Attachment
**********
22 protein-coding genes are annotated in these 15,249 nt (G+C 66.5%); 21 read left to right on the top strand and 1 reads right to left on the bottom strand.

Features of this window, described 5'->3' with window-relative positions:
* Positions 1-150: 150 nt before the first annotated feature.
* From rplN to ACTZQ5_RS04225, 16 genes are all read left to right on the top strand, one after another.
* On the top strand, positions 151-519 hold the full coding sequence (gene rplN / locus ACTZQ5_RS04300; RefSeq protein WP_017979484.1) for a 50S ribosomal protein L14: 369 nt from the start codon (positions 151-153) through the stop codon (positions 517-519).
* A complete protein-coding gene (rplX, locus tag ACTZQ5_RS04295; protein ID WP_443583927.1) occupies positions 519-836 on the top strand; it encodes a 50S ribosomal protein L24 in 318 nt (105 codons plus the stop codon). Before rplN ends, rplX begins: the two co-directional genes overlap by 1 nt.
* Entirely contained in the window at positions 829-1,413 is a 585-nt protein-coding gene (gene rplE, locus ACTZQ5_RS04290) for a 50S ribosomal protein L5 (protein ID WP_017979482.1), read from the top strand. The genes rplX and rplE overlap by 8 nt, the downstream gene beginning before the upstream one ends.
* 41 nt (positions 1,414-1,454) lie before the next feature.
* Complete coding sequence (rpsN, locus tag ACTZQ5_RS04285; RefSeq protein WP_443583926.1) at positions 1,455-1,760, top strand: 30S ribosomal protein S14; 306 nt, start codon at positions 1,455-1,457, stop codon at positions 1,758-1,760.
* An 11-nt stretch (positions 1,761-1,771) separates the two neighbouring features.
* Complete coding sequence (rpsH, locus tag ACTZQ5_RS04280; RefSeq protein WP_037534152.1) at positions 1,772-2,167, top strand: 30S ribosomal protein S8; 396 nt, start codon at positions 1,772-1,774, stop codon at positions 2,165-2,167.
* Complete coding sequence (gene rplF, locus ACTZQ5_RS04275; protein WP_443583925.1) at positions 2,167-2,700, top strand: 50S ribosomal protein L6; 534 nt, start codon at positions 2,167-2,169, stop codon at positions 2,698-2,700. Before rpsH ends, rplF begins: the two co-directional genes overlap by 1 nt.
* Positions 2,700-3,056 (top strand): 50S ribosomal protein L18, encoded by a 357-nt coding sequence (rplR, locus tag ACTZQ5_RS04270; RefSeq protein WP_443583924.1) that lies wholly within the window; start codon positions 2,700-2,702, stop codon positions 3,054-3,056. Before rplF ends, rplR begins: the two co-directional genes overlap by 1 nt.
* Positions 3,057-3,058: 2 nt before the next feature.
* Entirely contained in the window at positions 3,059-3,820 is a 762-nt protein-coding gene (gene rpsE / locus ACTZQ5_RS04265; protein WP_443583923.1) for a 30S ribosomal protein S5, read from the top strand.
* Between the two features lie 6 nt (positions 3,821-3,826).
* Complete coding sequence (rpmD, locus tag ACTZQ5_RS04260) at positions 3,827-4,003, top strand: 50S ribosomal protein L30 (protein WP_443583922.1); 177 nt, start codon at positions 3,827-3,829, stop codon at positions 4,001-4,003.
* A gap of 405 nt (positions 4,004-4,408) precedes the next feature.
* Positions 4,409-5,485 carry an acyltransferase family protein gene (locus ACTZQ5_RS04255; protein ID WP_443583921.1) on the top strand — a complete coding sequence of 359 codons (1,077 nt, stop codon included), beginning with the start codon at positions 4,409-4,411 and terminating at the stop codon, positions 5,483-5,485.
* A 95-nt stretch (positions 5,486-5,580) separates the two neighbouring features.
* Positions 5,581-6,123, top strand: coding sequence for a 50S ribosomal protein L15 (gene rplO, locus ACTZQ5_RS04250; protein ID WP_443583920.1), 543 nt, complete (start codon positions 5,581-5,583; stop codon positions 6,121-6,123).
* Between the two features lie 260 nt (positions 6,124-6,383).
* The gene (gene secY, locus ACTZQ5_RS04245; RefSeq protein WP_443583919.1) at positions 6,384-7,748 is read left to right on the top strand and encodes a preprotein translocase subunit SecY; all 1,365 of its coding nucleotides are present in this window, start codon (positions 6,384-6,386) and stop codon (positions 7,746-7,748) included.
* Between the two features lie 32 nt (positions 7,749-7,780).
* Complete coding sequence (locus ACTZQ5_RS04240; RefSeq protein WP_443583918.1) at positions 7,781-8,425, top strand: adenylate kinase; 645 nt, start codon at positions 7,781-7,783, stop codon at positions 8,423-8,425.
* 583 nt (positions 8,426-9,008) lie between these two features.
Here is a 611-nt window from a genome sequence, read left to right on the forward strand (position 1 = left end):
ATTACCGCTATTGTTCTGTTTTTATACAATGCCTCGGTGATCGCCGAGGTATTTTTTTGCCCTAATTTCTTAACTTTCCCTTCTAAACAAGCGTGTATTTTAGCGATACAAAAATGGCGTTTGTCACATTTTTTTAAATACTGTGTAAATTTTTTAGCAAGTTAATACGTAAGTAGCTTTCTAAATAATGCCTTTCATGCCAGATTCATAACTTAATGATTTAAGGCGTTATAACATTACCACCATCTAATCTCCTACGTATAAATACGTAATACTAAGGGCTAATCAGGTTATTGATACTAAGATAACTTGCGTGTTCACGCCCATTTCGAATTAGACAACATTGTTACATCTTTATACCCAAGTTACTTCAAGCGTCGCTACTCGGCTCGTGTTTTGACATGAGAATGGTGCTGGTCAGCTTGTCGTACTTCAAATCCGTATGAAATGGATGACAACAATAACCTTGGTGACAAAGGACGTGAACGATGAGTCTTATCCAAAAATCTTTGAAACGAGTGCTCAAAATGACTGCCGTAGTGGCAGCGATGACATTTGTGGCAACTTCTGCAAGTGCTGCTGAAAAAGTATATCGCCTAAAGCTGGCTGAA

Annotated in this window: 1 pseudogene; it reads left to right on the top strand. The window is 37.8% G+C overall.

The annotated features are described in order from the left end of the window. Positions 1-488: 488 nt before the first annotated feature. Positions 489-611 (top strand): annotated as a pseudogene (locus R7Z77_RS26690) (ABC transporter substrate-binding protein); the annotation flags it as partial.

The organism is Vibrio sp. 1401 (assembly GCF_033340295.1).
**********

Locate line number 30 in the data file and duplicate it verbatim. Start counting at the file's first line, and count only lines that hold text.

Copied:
The annotated features are described in order from the left end of the window. Positions 1-488: 488 nt before the first annotated feature. Positions 489-611 (top strand): annotated as a pseudogene (locus R7Z77_RS26690) (ABC transporter substrate-binding protein); the annotation flags it as partial.